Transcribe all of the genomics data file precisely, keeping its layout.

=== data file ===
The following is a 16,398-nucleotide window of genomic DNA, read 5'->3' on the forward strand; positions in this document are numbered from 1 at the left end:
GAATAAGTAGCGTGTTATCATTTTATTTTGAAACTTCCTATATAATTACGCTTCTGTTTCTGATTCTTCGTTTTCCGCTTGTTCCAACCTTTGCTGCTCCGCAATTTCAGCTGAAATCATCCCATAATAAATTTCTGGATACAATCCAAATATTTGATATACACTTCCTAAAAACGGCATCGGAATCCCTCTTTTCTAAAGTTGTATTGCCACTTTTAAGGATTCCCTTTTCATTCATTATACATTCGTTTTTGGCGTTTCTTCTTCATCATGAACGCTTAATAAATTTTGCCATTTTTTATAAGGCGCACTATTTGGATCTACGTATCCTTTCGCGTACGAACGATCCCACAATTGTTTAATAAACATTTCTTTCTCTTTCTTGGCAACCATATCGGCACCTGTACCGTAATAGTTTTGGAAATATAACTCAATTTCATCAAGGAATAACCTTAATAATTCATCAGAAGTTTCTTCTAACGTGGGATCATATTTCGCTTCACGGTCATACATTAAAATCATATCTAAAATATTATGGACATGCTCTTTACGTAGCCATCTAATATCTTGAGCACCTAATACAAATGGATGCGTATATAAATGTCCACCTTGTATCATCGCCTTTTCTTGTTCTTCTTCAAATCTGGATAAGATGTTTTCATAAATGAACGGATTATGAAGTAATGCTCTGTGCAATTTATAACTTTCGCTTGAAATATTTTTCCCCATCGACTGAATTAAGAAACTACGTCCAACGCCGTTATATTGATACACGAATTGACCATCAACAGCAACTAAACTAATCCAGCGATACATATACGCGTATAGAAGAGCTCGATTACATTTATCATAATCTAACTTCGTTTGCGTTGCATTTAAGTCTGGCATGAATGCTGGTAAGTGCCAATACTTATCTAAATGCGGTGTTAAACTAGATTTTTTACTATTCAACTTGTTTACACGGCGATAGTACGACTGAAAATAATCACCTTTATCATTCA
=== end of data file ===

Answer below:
The following is a 16,398-nucleotide window of genomic DNA, read 5'->3' on the forward strand; positions in this document are numbered from 1 at the left end:
GAATAAGTAGCGTGTTATCATTTTATTTTGAAACTTCCTATATAATTACGCTTCTGTTTCTGATTCTTCGTTTTCCGCTTGTTCCAACCTTTGCTGCTCCGCAATTTCAGCTGAAATCATCCCATAATAAATTTCTGGATACAATCCAAATATTTGATATACACTTCCTAAAAACGGCATCGGAATCCCTCTTTTCTAAAGTTGTATTGCCACTTTTAAGGATTCCCTTTTCATTCATTATACATTCGTTTTTGGCGTTTCTTCTTCATCATGAACGCTTAATAAATTTTGCCATTTTTTATAAGGCGCACTATTTGGATCTACGTATCCTTTCGCGTACGAACGATCCCACAATTGTTTAATAAACATTTCTTTCTCTTTCTTGGCAACCATATCGGCACCTGTACCGTAATAGTTTTGGAAATATAACTCAATTTCATCAAGGAATAACCTTAATAATTCATCAGAAGTTTCTTCTAACGTGGGATCATATTTCGCTTCACGGTCATACATTAAAATCATATCTAAAATATTATGGACATGCTCTTTACGTAGCCATCTAATATCTTGAGCACCTAATACAAATGGATGCGTATATAAATGTCCACCTTGTATCATCGCCTTTTCTTGTTCTTCTTCAAATCTGGATAAGATGTTTTCATAAATGAACGGATTATGAAGTAATGCTCTGTGCAATTTATAACTTTCGCTTGAAATATTTTTCCCCATCGACTGAATTAAGAAACTACGTCCAACGCCGTTATATTGATACACGAATTGACCATCAACAGCAACTAAACTAATCCAGCGATACATATACGCGTATAGAAGAGCTCGATTACATTTATCATAATCTAACTTCGTTTGCGTTGCATTTAAGTCTGGCATGAATGCTGGTAAGTGCCAATACTTATCTAAATGCGGTGTTAAACTAGATTTTTTACTATTCAACTTGTTTACACGGCGATAGTACGACTGAAAATAATCACCTTTATCATTCA